This week, alongside our sisters and brothers in Islam, we commemorate Eid al-Adha, the Festival of Sacrifice. The occasion recalls the monotheistic ethos at the heart of the Abrahamic traditions of Judaism, Christianity, and Islam.

It was, in Judeo-Christian-Muslim tradition, a test of the faith of Hazrat Ibrahim (peace be upon him) and his son when in a recurring dream, he was commanded by God to sacrifice his beloved son. However, at the ultimate moment of the sacrificial act, Allah spared the life of his son, who is believed by most Muslims to be Hazrat Ismail (peace be upon him). In Surah as-Saffat, Ayat 104 and 105 of the Qur’an, Allah says:

“We called out to him, ‘O Ibrahim, you have already fulfilled the vision’ - thus indeed we reward the righteous... indeed this was a manifest trial.” 

On Eid al-Adha, we remember Hazrat Ibrahim’s sacrifice and unyielding devotion, and we also reflect upon the complete trust he had in his Creator. Indeed, complete trust in Allah is modeled through many examples of the Prophets.   

The young Prophet Muhammed (peace be upon him and his family) who faced life as an orphan, and later, as the Prophet of Islam, was forced to migrate to safety due to constant threats to his life. Still, he was steadfast in his faith in Allah. Such complete reliance on Allah is called tawakkul, a concept we refer to in our prayers when we recite: tawwakaltu ‘alayka, which means: (O Allah) I rely upon you.    

In the Qur’an, Allah reminds us time and again to put our complete trust in Him. In Surah al-Maida, Ayat 23, Allah says: “And put your complete trust [in Allah], if you are indeed believers.” However, this reliance does not imply that we should not apply our intellect and make efforts to overcome our difficulties. We must do our best, while trusting that the outcome will be what Allah deems to be most appropriate.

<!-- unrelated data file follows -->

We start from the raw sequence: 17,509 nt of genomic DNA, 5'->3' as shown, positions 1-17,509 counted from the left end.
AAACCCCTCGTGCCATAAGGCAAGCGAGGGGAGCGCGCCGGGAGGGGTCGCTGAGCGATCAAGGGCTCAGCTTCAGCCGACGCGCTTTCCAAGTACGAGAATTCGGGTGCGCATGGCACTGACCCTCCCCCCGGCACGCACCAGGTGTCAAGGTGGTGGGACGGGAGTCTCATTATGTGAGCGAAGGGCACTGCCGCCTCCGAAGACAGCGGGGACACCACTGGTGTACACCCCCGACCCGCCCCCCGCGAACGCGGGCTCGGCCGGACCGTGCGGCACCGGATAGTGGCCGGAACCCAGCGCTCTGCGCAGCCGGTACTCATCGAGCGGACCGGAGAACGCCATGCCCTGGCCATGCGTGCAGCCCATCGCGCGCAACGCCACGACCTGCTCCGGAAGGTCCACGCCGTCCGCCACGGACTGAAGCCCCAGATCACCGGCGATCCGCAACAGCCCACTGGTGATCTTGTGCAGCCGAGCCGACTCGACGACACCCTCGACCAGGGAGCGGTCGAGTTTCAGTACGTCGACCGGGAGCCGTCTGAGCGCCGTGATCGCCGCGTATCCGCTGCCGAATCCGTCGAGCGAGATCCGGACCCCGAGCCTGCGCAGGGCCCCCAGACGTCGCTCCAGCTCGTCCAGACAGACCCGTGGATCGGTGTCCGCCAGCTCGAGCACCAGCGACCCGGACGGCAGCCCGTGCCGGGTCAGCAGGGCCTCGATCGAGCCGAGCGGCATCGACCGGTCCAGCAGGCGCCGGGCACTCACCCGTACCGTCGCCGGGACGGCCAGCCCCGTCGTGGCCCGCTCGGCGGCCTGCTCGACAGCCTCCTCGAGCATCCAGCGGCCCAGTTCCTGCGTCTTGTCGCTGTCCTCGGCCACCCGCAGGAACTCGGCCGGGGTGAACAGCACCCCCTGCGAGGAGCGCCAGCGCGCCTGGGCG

The trust that we have in Allah is reciprocal. In a Hadith al-Qudsi, narrated by Prophet Muhammad, Allah says: 

“He who draws close to Me a hand’s span, I will draw close to him an arm’s length. And whoever draws near Me an arm’s length, I will draw near him a fathom’s length. And whoever comes to Me walking, I will go to him running.”  

In Muslim belief, Prophet Muhammad was the last and final in the line of Allah's Messengers. According to Shia belief, tradition and interpretation of history, the authority for guidance devolved upon his cousin and son-in-law Hazrat Ali and vests thereafter in the Imams in the progeny of Prophet Muhammad through Hazrat Ali and Hazrat Bibi Fatima, the Prophet's daughter (peace be upon them and their family).

Eid al-Adha also celebrates the common humanity and ethical heritage shared by the Ahl al-Kitab – the People of the Book. At a speech made in Houston, USA in June 2002, Mawlana Hazar Imam said:

“The shared destiny of the ethos of the Abrahamic tradition that unites Christians, Jews and Muslims is governed by the duty of loving care to help nurture each life that is born to its God-given potential.”

Today, each time we greet one another with “Eid Mubarak,” let us remember the important message of trust in Allah. Let us continue to strengthen that bond through devotion to our Imam-of-the-Time. 

The Ismaili wishes you a joyous and heartfelt Eid Mubarak!